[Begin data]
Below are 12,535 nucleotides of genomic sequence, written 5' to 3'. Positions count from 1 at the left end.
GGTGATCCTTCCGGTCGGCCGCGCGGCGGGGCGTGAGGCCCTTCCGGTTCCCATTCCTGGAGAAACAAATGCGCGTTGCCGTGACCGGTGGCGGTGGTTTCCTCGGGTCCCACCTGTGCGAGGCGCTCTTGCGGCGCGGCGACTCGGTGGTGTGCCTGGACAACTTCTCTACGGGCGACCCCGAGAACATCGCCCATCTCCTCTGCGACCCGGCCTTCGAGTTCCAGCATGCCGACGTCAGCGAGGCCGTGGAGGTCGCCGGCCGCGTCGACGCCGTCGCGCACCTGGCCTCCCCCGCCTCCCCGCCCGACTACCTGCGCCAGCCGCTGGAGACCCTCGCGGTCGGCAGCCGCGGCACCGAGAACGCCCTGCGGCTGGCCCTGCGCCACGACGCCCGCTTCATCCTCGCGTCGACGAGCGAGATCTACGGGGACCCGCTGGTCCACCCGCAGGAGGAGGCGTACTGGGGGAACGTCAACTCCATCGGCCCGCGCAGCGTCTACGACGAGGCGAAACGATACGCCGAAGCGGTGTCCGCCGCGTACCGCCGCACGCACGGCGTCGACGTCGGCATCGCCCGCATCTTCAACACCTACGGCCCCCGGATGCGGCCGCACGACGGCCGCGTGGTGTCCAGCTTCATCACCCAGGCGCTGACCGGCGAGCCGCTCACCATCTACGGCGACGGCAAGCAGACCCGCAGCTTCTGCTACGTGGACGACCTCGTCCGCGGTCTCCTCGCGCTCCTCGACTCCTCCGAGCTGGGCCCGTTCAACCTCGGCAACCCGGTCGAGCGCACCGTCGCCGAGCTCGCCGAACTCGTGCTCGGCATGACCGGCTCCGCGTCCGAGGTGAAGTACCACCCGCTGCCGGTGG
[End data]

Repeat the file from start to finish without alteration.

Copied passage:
Below are 12,535 nucleotides of genomic sequence, written 5' to 3'. Positions count from 1 at the left end.
GGTGATCCTTCCGGTCGGCCGCGCGGCGGGGCGTGAGGCCCTTCCGGTTCCCATTCCTGGAGAAACAAATGCGCGTTGCCGTGACCGGTGGCGGTGGTTTCCTCGGGTCCCACCTGTGCGAGGCGCTCTTGCGGCGCGGCGACTCGGTGGTGTGCCTGGACAACTTCTCTACGGGCGACCCCGAGAACATCGCCCATCTCCTCTGCGACCCGGCCTTCGAGTTCCAGCATGCCGACGTCAGCGAGGCCGTGGAGGTCGCCGGCCGCGTCGACGCCGTCGCGCACCTGGCCTCCCCCGCCTCCCCGCCCGACTACCTGCGCCAGCCGCTGGAGACCCTCGCGGTCGGCAGCCGCGGCACCGAGAACGCCCTGCGGCTGGCCCTGCGCCACGACGCCCGCTTCATCCTCGCGTCGACGAGCGAGATCTACGGGGACCCGCTGGTCCACCCGCAGGAGGAGGCGTACTGGGGGAACGTCAACTCCATCGGCCCGCGCAGCGTCTACGACGAGGCGAAACGATACGCCGAAGCGGTGTCCGCCGCGTACCGCCGCACGCACGGCGTCGACGTCGGCATCGCCCGCATCTTCAACACCTACGGCCCCCGGATGCGGCCGCACGACGGCCGCGTGGTGTCCAGCTTCATCACCCAGGCGCTGACCGGCGAGCCGCTCACCATCTACGGCGACGGCAAGCAGACCCGCAGCTTCTGCTACGTGGACGACCTCGTCCGCGGTCTCCTCGCGCTCCTCGACTCCTCCGAGCTGGGCCCGTTCAACCTCGGCAACCCGGTCGAGCGCACCGTCGCCGAGCTCGCCGAACTCGTGCTCGGCATGACCGGCTCCGCGTCCGAGGTGAAGTACCACCCGCTGCCGGTGG